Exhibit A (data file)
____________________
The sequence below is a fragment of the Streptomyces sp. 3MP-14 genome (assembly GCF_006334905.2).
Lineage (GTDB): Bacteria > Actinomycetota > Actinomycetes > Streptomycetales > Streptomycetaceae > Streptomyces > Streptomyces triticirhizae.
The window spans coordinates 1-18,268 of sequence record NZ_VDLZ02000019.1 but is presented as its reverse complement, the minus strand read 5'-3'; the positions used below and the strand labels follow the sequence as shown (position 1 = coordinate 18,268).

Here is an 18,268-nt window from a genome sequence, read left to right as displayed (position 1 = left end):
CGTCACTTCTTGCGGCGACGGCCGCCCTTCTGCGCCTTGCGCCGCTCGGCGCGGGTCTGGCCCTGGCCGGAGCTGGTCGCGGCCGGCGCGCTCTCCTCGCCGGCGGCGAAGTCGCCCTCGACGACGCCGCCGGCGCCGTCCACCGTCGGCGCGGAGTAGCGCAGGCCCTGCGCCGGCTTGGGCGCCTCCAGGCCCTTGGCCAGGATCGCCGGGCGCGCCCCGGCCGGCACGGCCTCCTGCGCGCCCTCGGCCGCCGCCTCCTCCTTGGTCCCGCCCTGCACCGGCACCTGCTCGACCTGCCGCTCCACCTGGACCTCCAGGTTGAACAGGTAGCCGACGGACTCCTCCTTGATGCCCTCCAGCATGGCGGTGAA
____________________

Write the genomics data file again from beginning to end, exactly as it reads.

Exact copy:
The sequence below is a fragment of the Streptomyces sp. 3MP-14 genome (assembly GCF_006334905.2).
Lineage (GTDB): Bacteria > Actinomycetota > Actinomycetes > Streptomycetales > Streptomycetaceae > Streptomyces > Streptomyces triticirhizae.
The window spans coordinates 1-18,268 of sequence record NZ_VDLZ02000019.1 but is presented as its reverse complement, the minus strand read 5'-3'; the positions used below and the strand labels follow the sequence as shown (position 1 = coordinate 18,268).

Here is an 18,268-nt window from a genome sequence, read left to right as displayed (position 1 = left end):
CGTCACTTCTTGCGGCGACGGCCGCCCTTCTGCGCCTTGCGCCGCTCGGCGCGGGTCTGGCCCTGGCCGGAGCTGGTCGCGGCCGGCGCGCTCTCCTCGCCGGCGGCGAAGTCGCCCTCGACGACGCCGCCGGCGCCGTCCACCGTCGGCGCGGAGTAGCGCAGGCCCTGCGCCGGCTTGGGCGCCTCCAGGCCCTTGGCCAGGATCGCCGGGCGCGCCCCGGCCGGCACGGCCTCCTGCGCGCCCTCGGCCGCCGCCTCCTCCTTGGTCCCGCCCTGCACCGGCACCTGCTCGACCTGCCGCTCCACCTGGACCTCCAGGTTGAACAGGTAGCCGACGGACTCCTCCTTGATGCCCTCCAGCATGGCGGTGAA